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Dallas ISD ex-superintendent may still run for office while taking on education consulting gigs

IMG_8441.JPG photo of man, taken from mid-chest up, with graying hair and moustache, blue suit and green tie smiling in a room of people
Bill Zeeble
Michael Hinojosa in a happy moment after Dallas ISD trustees named him the district superintendent for the second time. It was 2015.

The Dallas Independent School District’s former superintendent, 65 year-old Michael Hinojosa, served in the top job for thirteen years, spread over two tenures, before announcing his departure early this year. Former Austin ISD superintendent Stephanie Elizalde is now at the helm of Dallas ISD.

Education Consulting

Hinojosa is now an education consultant but remains interested in running for office, which was rumored when he first announced he was leaving. Hinojosa says he’ll help clients of the company Engage2Learn about 50 days of the year.

He also just formed his own consulting business, the Together Network for Transformation, where he says he’ll work about the same number of days a year.

Hinojosa also has a contract with the Council of Great City Schoolswhich he says will get about 50% of his time this year.

Will he run for office?

Hinojosa’s still considering a political campaign, though he wouldn’t identify the office. Earlier this year, political observers mentioned him possibly running for Dallas mayor.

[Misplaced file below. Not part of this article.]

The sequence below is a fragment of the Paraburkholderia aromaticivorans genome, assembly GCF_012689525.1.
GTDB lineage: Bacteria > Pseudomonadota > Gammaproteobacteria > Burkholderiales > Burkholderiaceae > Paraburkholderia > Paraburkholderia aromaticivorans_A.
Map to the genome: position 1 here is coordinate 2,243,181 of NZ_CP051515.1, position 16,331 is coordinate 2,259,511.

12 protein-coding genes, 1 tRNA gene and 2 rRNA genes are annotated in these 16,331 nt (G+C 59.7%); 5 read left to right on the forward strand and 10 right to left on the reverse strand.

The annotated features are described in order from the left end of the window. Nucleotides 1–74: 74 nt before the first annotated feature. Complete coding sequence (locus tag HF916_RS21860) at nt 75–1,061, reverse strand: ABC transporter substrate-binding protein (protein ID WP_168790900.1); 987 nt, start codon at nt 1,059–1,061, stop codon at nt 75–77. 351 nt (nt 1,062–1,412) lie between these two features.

“That decision is now around the corner... in the next three or four months,” Hinojosa said.

School Security

Hinojosa said many security measures have been implemented in Dallas, like safety vestibules, metal detectors and wands, and automatic door locks, but more needs to be done. Some measures will take years, and he expects more funding from the upcoming legislature. But, Hinojosa said, “trying to harden your way out of this issue is next to impossible.”

Hinojosa said he likes clear backpacks, mandated for some Dallas ISD students this year. “It’s a solution, but not foolproof. It’s a deterrent.”

He said in terms of security, students are the best eyes and ears. “See something, say something. I think that will help us solve some of these problems,” he said.

Got a tip? Email Reporter Bill Zeeble at You can follow him on Twitter @bzeeble.

Bill Zeeble has been a full-time reporter at KERA since 1992, covering everything from medicine to the Mavericks and education to environmental issues.